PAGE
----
5 things tenants, landlords should know about housing rights

Shortly after gaining custody of his 18-month-old son, a West Michigan man faced a threat to his newly won bond with his child – eviction.

When the father had attempted to add the boy to his lease, his landlord immediately sent him a Notice to Quit, telling him he would have to move out if his son lived with him. Contrary to fair housing laws, the landlord called the housing arrangement inappropriate for a child and said local codes would not allow the child to stay.

The father turned to the Fair Housing Center of West Michigan for help. The Center explained to the landlord the fair housing protections for families with children. It also pointed out that local codes allowed the father and son to remain in their current living arrangement and that rent could not be increased due to the addition of the child to the household. After this intervention, the landlord rescinded the Notice to Quit and added the child to the lease.

The Fair Housing Center of West Michigan often is asked to help tenants in such situations. Liz Keegan, director of education and outreach at the Center, and Delores Trese, managing attorney at Legal Aid of Western Michigan, have been spreading the word on how tenants can recognize when they are victims of discrimination, as well as how to be a good landlord and keep up with Michigan’s housing laws.

“Our mission through Fair Housing Center of West Michigan is to prevent and eliminate illegal housing discrimination, ensure equal housing opportunity, and promote inclusive communities,” Keegan says.

State, federal and local protections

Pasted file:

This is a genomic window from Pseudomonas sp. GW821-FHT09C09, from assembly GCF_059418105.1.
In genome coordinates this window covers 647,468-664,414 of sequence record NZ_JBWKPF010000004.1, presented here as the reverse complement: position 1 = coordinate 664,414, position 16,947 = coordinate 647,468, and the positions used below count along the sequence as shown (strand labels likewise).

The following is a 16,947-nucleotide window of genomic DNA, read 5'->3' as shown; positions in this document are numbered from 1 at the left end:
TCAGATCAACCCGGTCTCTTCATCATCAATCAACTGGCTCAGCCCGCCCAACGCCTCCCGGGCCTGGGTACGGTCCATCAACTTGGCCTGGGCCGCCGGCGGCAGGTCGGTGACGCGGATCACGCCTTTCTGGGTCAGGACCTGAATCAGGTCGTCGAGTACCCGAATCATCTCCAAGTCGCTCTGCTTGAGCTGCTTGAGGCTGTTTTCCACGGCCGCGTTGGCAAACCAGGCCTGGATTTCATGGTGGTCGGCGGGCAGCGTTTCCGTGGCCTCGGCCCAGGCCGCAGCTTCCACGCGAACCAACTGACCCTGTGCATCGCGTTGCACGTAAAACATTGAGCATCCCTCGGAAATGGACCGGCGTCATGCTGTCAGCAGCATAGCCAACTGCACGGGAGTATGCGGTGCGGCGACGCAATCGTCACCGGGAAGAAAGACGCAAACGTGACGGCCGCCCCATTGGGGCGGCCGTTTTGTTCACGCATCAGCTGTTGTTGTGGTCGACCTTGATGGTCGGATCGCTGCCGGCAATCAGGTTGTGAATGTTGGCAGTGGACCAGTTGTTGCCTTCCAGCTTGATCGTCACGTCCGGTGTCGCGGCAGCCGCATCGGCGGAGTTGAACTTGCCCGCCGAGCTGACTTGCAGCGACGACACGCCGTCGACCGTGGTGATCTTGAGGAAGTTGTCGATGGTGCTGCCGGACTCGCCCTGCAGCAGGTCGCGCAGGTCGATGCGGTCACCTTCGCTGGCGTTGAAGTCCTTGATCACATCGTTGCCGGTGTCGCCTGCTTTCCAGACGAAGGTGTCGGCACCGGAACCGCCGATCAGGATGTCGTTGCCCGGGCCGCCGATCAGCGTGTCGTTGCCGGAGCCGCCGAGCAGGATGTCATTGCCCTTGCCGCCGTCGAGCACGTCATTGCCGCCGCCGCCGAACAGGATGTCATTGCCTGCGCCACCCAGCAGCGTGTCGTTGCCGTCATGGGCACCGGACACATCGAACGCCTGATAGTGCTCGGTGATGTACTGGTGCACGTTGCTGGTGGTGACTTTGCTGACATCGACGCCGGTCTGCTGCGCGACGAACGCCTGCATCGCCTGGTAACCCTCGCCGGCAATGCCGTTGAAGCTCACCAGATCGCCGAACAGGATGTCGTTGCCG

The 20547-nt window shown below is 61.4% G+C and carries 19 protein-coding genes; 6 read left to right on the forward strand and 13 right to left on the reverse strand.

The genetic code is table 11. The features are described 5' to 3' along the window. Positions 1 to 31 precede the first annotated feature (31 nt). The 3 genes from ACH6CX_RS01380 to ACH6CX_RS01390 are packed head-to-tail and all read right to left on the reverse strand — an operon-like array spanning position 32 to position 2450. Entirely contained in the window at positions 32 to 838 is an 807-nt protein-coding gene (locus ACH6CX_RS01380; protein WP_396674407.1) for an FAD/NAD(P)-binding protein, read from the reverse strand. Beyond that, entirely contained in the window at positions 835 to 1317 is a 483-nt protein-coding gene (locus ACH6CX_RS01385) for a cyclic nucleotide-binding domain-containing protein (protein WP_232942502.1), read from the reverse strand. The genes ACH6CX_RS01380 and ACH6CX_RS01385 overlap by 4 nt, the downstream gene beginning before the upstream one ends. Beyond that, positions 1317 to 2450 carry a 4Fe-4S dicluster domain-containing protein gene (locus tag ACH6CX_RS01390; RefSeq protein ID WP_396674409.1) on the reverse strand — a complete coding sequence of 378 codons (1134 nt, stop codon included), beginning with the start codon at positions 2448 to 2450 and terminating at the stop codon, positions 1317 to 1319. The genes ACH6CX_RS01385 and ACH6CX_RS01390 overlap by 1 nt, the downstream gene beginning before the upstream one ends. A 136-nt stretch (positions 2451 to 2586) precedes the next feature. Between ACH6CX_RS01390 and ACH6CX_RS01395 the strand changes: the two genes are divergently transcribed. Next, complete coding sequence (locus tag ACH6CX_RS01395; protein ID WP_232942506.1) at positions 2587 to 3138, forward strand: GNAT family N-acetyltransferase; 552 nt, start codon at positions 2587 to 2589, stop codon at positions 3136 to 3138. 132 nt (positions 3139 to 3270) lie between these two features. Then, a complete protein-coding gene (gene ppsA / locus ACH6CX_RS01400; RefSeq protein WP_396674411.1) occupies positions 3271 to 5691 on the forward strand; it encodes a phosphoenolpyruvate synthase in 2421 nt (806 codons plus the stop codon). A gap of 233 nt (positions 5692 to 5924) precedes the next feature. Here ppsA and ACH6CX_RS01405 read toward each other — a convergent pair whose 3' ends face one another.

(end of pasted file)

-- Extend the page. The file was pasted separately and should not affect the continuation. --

Fair housing laws protect people from discrimination in housing based on race, color, religion, sex (including sexual orientation and gender identity), national origin, familial status, disability, marital status, and age. Discrimination is illegal in housing transactions such as rentals, sales, lending, and insurance. There are federal, state, and local fair housing laws; most housing in Michigan is covered.
“We’re always asking two questions: How can we further fair housing? And how can we promote inclusive communities?” Keegan says.
There is an abundance of information for tenants and landlords, but it’s a lot to sift Liz Keegan, director of education and outreach at the Fair Housing Center of West Michiganthrough. Keegan shared five fair housing facts tenants and landlords should know.
  1. Tenants can report fair housing issues to the Fair Housing Center of West Michigan as well as other agencies like the Michigan Department of Civil Rights or U.S. Department of Housing and Urban Development (HUD).
  2. People should be able to choose housing that meets their needs without the additional barrier of being treated differently because they belong to a protected class.
  3. State and federal laws protect many classes, including race, color, national origin, religion, gender (including gender identity and sexual orientation), disability status, familial status, age, and marital status. Local laws can also protect based on education, source of income, gender expression, height, and weight.
  4. Those with a disability are entitled to reasonable accommodations from their landlord. Accommodations are changes in rules, policies, or practices of the property so that a person with a disability can live in or use a housing unit. Examples include allowing an assistance animal, assigning an accessible parking spot, or installing different types of handles vs. doorknobs.